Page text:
My mate back at 'home' in UK has a cocker mix and he snaffled a pack of sugar free chewing gum
He ended up in vets very ill and my mate ended up with a multi £K bill
It was a big surprise to my mate (they have had loads of dogs and know well the spanielness of this one - he completely peeled and de-stuffed a leather chair one day whilst they were all at work and could not get home as they watched him destroy it on the webcam they had installed  :005:) and to me to find out that artificial sweeteners were so dangerous
I heard you have to be careful to look at the ingredients on peanut butter for this reason too

The artificial sweetener in both chewing gum and some peanut butter (& some other products) is xylotol: this article and warning from Blue Cross animal charity will explain the dangers - hope it helps

00ps silly me https://www.bluecross.org.uk/             :shades:
Remembering Smudge 23/11/2006 - 3/8/2013 now at the Bridge.


Offline Lobo do Mar

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Re: Grapes and other poisons
« Reply #9 on: September 05, 2021, 10:54:15 PM »
Thanks
Couldnt find the link in your post so I DuckDuckGo'ed it:
https://www.bluecross.org.uk/pet-advice/xylitol-poisoning-dogs
Great site that!

Offline Mudmagnets

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Re: Grapes and other poisons
« Reply #10 on: September 07, 2021, 11:25:45 AM »
Warning! Something to look out for - maybe

Following on from previous posts:

 I saw on a friend's fb page a US post which warns that Xlyitol is being re-branded Birch Sugar and used in some products. Not sure if this only applies to US though!

The FB post originated from North Elm Animal Hospital pllc
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Offline bizzylizzy

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Re: Grapes and other poisons
« Reply #11 on: September 07, 2021, 01:32:35 PM »
Warning! Something to look out for - maybe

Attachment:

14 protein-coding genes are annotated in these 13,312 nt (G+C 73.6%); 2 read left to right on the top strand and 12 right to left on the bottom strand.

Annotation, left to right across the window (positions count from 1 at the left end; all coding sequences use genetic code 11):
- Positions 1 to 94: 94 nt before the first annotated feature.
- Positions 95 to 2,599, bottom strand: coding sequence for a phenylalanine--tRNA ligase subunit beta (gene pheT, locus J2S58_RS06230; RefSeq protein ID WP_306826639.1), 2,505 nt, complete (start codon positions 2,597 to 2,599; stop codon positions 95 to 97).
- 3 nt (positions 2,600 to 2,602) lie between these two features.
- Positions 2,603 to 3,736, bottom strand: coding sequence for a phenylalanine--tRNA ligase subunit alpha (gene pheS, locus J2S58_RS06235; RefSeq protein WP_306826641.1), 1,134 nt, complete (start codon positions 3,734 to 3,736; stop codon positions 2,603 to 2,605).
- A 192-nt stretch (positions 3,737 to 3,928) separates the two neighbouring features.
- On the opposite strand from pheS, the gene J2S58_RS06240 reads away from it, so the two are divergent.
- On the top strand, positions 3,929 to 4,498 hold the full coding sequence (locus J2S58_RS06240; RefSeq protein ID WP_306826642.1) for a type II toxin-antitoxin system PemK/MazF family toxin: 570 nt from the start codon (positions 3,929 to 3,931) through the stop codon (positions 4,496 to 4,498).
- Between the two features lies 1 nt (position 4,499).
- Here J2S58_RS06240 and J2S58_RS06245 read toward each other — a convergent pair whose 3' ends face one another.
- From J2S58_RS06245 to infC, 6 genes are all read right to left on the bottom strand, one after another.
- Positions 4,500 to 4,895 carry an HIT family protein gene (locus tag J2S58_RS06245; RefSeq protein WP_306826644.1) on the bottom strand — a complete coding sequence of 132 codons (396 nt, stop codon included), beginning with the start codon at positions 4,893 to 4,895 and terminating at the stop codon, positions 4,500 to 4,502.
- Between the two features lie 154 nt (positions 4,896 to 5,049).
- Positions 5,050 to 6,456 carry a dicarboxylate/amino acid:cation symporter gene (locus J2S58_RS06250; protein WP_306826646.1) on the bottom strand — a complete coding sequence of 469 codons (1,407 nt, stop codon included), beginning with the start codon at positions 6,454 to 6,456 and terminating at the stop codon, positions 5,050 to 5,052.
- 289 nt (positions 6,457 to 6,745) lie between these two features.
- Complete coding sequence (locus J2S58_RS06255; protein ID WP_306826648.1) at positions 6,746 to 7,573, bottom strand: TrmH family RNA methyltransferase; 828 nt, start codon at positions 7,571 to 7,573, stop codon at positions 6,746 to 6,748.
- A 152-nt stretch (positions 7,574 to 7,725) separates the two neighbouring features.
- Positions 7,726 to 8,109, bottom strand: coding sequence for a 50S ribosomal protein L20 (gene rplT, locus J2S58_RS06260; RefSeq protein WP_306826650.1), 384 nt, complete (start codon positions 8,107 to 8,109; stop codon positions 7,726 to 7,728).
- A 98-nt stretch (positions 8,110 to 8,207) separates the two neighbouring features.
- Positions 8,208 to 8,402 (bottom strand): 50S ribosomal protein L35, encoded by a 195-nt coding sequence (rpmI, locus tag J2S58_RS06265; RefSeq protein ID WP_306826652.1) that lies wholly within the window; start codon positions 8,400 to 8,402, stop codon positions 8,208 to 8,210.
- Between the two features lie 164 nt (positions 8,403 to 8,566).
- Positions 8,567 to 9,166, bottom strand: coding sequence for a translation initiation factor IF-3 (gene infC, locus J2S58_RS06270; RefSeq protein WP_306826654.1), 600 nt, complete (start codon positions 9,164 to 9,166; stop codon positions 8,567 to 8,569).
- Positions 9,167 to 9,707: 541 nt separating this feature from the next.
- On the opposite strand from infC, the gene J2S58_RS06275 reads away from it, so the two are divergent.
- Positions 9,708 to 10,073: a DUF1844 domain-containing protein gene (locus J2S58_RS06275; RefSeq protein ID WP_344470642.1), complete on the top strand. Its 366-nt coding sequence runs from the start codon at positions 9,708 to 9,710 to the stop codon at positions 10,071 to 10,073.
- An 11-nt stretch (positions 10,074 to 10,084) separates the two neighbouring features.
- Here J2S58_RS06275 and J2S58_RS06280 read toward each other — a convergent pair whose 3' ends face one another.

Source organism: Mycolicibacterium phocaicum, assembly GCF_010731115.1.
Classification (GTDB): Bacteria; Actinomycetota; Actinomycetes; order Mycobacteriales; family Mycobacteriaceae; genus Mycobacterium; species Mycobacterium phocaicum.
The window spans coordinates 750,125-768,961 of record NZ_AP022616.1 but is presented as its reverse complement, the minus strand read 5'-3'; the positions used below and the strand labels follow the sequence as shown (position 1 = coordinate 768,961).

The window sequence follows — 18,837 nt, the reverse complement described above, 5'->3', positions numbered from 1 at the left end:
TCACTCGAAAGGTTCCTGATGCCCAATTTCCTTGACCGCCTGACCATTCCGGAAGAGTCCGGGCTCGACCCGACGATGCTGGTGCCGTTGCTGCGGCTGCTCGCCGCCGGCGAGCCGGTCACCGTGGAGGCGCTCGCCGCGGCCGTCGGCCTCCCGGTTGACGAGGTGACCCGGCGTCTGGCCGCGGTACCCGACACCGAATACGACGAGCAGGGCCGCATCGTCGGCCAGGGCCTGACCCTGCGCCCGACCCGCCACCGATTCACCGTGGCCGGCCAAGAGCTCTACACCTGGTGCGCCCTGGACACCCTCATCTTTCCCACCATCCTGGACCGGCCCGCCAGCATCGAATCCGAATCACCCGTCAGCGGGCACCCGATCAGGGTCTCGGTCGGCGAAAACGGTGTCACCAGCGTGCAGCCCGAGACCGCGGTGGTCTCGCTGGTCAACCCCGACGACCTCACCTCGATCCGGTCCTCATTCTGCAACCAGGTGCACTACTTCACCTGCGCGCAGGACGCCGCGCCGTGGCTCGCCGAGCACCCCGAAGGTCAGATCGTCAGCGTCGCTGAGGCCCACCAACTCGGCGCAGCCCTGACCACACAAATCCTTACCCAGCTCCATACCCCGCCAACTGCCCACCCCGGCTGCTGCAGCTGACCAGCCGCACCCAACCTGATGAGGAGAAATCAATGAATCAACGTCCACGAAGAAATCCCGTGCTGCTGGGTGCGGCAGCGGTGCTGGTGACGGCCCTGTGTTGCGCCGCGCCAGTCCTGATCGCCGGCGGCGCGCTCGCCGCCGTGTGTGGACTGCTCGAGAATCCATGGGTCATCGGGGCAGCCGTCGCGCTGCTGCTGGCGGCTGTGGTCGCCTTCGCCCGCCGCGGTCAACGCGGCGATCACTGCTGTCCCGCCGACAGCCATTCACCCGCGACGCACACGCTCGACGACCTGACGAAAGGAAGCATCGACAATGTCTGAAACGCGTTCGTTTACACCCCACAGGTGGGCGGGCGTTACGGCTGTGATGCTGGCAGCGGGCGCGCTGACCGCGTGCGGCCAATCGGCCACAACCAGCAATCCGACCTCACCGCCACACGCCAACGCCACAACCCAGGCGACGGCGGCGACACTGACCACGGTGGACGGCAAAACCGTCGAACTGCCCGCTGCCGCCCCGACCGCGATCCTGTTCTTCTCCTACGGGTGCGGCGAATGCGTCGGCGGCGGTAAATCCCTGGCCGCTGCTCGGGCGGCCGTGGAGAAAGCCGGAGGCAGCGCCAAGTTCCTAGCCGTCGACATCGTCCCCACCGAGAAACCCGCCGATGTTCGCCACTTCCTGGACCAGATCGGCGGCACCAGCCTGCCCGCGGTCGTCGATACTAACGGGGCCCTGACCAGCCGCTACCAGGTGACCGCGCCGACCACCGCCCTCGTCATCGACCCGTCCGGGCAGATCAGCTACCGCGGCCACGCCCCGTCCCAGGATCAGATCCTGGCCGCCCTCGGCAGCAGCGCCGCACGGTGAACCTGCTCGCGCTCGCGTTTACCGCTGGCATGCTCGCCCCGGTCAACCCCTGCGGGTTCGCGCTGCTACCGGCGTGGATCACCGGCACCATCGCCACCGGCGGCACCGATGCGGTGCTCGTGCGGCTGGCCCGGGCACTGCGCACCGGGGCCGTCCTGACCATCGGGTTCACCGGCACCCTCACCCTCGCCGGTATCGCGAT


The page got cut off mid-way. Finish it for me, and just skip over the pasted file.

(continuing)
Following on from previous posts:

 I saw on a friend's fb page a US post which warns that Xlyitol is being re-branded Birch Sugar and used in some products. Not sure if this only applies to US though!

The FB post originated from North Elm Animal Hospital pllc

Its used particularly often in Christmas stollen, Lebkuchen und such like here, so is likely to be in any of the German Christmas goodies on sale at Aldi, Lidl and at the  German markets and will probably also  be labled Birch Sugar, so please take care, - they issue regular warnings here in the run up to Xmas as several dogs have died as a result.    :016:

Offline Mudmagnets

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Re: Grapes and other poisons
« Reply #12 on: September 07, 2021, 07:02:32 PM »
Warning! Something to look out for - maybe

Following on from previous posts:

 I saw on a friend's fb page a US post which warns that Xlyitol is being re-branded Birch Sugar and used in some products. Not sure if this only applies to US though!

The FB post originated from North Elm Animal Hospital pllc



Its used particularly often in Christmas stollen, Lebkuchen und such like here, so is likely to be in any of the German Christmas goodies on sale at Aldi, Lidl and at the  German markets and will probably also  be labled Birch Sugar, so please take care, - they issue regular warnings here in the run up to Xmas as several dogs have died as a result.    :016:

Have to keep one step ahead of these blighters don't we  >:D
Remembering Smudge 23/11/2006 - 3/8/2013 now at the Bridge.


Offline JohnMcL

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Re: Grapes and other poisons
« Reply #13 on: November 29, 2021, 12:54:33 PM »
Brilliant thread, thanks for all the info.
What scares me is what other people give dogs innocently. A neighbour’s young daughter was putting chocolate through my fence for Peanut, fortunately I saw her in time.
Good thinking about German supplies, I buy pate from Lidl for the lucky mat, I’ll double check the ingredients.
John.